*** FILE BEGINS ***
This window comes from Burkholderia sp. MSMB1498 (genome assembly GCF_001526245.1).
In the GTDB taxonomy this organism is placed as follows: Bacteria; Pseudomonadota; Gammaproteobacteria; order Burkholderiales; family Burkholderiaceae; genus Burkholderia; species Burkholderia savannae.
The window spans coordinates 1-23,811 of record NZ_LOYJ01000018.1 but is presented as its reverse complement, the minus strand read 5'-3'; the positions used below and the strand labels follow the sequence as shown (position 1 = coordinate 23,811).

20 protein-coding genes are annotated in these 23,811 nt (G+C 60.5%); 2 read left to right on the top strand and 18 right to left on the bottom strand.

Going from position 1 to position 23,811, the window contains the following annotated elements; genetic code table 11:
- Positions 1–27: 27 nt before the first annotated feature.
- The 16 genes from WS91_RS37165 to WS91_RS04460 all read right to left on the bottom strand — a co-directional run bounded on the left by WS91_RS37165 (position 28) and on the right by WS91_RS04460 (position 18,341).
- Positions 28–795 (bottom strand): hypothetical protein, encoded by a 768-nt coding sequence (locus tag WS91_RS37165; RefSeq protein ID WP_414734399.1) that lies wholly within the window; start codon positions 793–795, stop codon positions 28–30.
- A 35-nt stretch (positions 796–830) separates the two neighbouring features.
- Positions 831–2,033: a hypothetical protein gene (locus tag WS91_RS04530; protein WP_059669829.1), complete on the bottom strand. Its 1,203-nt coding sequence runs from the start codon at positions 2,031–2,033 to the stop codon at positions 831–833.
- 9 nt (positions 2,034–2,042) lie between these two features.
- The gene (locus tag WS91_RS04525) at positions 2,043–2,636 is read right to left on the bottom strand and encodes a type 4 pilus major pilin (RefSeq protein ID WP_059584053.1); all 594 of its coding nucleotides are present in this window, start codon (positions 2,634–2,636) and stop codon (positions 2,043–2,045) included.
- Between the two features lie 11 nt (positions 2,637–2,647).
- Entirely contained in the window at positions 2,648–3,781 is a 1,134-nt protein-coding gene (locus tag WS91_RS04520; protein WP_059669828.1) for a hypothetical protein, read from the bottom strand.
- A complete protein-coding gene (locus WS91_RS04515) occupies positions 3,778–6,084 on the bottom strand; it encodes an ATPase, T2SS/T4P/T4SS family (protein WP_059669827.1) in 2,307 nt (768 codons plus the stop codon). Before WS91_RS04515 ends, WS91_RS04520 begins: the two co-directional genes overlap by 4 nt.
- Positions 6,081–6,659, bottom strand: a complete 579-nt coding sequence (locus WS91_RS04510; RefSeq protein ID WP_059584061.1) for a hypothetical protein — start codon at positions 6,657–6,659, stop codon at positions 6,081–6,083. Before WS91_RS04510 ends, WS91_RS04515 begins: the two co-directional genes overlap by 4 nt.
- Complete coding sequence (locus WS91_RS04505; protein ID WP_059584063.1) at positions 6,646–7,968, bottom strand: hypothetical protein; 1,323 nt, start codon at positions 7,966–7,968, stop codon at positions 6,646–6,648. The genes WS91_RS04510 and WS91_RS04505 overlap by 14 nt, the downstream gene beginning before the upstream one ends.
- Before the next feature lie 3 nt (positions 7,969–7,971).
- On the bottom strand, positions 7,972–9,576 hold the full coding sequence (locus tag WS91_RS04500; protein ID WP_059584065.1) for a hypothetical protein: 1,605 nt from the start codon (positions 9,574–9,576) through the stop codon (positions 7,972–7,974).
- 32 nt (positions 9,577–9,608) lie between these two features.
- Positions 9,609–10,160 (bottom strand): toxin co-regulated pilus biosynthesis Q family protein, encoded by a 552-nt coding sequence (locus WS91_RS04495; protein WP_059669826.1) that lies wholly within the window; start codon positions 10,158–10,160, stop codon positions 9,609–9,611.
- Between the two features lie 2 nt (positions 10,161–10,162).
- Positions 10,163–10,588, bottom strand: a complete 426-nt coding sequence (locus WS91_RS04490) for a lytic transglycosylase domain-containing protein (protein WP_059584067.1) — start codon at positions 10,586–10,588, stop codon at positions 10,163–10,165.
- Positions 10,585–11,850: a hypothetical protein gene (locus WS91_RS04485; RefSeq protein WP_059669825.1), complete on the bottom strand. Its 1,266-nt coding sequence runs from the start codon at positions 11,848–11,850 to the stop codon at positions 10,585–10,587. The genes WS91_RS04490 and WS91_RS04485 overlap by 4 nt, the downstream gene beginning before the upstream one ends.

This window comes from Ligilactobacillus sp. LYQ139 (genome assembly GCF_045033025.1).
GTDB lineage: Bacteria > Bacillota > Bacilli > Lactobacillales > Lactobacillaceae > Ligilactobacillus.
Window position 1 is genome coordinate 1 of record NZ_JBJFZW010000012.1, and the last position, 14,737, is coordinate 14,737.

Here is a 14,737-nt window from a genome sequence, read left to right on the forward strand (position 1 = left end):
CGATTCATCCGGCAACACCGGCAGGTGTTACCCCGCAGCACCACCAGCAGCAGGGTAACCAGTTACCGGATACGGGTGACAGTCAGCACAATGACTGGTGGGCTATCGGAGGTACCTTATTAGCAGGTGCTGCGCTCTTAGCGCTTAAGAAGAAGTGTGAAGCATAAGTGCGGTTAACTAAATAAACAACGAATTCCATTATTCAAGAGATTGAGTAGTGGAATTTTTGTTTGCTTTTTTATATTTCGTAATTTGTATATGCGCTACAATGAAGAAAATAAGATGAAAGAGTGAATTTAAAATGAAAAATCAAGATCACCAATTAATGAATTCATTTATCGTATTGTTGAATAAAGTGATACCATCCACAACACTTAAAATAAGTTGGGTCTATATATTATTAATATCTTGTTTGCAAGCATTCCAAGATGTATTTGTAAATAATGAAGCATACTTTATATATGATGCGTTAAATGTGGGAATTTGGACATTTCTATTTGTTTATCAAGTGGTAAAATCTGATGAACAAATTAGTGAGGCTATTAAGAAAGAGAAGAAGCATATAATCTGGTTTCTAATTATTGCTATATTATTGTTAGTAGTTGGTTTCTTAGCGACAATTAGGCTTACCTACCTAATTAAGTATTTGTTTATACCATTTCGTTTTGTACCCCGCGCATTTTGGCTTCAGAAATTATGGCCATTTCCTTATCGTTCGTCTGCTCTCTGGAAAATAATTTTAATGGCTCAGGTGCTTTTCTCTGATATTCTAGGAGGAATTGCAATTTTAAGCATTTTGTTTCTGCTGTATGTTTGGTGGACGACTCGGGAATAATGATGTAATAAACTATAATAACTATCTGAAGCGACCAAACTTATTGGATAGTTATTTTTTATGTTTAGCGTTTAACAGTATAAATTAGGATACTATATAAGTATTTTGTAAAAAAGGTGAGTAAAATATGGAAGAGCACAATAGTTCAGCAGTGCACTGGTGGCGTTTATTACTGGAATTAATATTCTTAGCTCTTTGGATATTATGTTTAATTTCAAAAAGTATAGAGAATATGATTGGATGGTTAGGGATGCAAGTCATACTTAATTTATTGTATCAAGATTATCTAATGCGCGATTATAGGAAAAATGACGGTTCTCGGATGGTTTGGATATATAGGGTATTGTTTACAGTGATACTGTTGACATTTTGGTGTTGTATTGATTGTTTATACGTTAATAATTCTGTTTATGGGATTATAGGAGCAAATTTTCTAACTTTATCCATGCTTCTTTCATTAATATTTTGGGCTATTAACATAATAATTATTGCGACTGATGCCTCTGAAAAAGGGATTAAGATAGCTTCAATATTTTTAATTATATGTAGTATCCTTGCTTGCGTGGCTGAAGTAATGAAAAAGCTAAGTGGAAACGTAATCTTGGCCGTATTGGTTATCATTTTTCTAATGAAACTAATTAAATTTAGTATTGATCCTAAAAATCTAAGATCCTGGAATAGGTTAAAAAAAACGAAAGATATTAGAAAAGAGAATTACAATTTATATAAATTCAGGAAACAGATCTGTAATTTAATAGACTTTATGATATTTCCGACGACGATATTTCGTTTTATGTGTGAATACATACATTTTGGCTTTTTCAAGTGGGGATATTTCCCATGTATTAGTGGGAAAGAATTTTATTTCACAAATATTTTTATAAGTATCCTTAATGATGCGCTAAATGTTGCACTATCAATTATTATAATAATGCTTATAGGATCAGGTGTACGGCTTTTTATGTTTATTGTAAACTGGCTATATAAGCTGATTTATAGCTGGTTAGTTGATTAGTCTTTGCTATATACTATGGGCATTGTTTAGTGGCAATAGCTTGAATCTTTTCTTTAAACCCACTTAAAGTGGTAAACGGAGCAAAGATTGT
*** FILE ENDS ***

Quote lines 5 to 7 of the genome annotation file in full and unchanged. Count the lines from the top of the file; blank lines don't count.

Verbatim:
Going from position 1 to position 23,811, the window contains the following annotated elements; genetic code table 11:
- Positions 1–27: 27 nt before the first annotated feature.
- The 16 genes from WS91_RS37165 to WS91_RS04460 all read right to left on the bottom strand — a co-directional run bounded on the left by WS91_RS37165 (position 28) and on the right by WS91_RS04460 (position 18,341).